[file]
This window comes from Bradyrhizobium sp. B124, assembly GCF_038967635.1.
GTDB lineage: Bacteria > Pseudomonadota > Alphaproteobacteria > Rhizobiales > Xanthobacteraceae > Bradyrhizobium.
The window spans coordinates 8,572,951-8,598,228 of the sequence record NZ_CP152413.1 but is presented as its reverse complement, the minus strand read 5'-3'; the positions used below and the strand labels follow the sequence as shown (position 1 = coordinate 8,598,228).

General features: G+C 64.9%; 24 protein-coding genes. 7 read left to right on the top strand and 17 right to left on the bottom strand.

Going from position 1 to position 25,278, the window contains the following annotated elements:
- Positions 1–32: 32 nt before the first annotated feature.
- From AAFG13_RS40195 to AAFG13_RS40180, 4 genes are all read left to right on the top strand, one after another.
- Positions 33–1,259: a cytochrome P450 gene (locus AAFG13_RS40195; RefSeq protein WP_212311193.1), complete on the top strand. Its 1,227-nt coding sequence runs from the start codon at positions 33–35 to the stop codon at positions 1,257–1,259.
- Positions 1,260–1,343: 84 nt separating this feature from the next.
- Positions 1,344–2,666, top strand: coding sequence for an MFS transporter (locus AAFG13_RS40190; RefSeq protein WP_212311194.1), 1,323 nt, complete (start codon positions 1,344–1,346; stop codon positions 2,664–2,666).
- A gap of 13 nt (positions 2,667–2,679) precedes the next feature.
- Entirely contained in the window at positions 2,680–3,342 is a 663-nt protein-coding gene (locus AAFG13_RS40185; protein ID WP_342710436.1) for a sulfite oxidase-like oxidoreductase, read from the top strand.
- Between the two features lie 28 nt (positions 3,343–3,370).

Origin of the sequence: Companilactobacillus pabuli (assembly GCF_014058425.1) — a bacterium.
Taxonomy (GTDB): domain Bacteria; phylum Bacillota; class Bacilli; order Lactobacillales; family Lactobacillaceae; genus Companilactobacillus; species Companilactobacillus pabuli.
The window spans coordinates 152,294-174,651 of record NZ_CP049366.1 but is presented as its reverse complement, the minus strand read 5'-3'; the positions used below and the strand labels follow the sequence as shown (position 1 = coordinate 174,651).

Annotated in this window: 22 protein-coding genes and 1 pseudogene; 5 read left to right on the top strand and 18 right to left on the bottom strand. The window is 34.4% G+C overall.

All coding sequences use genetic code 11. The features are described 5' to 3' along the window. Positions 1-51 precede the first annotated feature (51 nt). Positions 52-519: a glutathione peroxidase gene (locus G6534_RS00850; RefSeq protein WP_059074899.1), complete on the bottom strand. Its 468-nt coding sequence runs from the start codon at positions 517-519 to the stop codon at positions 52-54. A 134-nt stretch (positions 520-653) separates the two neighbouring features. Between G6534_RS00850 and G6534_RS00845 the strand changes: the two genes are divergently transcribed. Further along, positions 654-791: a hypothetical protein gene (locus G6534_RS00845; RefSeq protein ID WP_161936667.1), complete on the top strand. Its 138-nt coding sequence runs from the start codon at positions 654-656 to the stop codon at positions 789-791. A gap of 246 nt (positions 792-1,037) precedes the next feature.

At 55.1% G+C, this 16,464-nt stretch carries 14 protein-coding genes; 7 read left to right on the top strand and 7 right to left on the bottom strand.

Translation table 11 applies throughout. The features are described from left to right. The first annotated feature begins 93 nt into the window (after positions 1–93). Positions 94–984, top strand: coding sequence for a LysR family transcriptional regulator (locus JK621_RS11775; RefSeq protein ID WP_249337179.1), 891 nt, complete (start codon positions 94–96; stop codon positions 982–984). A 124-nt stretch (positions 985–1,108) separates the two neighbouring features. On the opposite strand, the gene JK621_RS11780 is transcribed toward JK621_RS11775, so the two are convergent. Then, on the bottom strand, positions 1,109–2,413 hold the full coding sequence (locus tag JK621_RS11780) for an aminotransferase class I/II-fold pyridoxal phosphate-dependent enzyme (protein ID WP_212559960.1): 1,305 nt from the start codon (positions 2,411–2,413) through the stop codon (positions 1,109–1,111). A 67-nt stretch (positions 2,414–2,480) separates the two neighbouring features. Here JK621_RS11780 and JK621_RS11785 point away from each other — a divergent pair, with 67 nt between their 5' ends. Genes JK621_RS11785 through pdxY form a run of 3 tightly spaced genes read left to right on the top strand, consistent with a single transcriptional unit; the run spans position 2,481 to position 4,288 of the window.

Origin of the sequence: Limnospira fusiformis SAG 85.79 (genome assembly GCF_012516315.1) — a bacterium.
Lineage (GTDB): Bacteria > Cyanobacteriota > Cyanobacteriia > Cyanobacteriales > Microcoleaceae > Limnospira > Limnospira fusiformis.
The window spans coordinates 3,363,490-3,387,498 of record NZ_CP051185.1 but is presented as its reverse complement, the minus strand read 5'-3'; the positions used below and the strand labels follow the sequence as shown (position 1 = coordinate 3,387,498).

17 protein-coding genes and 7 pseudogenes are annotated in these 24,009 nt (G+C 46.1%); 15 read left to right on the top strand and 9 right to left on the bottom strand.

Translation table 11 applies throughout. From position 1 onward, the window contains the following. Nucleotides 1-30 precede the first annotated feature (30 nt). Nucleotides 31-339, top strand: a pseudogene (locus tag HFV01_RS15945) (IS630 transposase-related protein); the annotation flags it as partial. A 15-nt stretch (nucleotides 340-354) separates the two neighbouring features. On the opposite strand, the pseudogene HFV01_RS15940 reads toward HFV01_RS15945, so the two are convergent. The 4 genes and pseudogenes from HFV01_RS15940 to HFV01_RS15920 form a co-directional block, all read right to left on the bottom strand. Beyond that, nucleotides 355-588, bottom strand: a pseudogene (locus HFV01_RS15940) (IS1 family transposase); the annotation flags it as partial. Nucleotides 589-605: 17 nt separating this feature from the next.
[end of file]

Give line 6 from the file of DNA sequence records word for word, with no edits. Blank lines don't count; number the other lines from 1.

- Positions 1–32: 32 nt before the first annotated feature.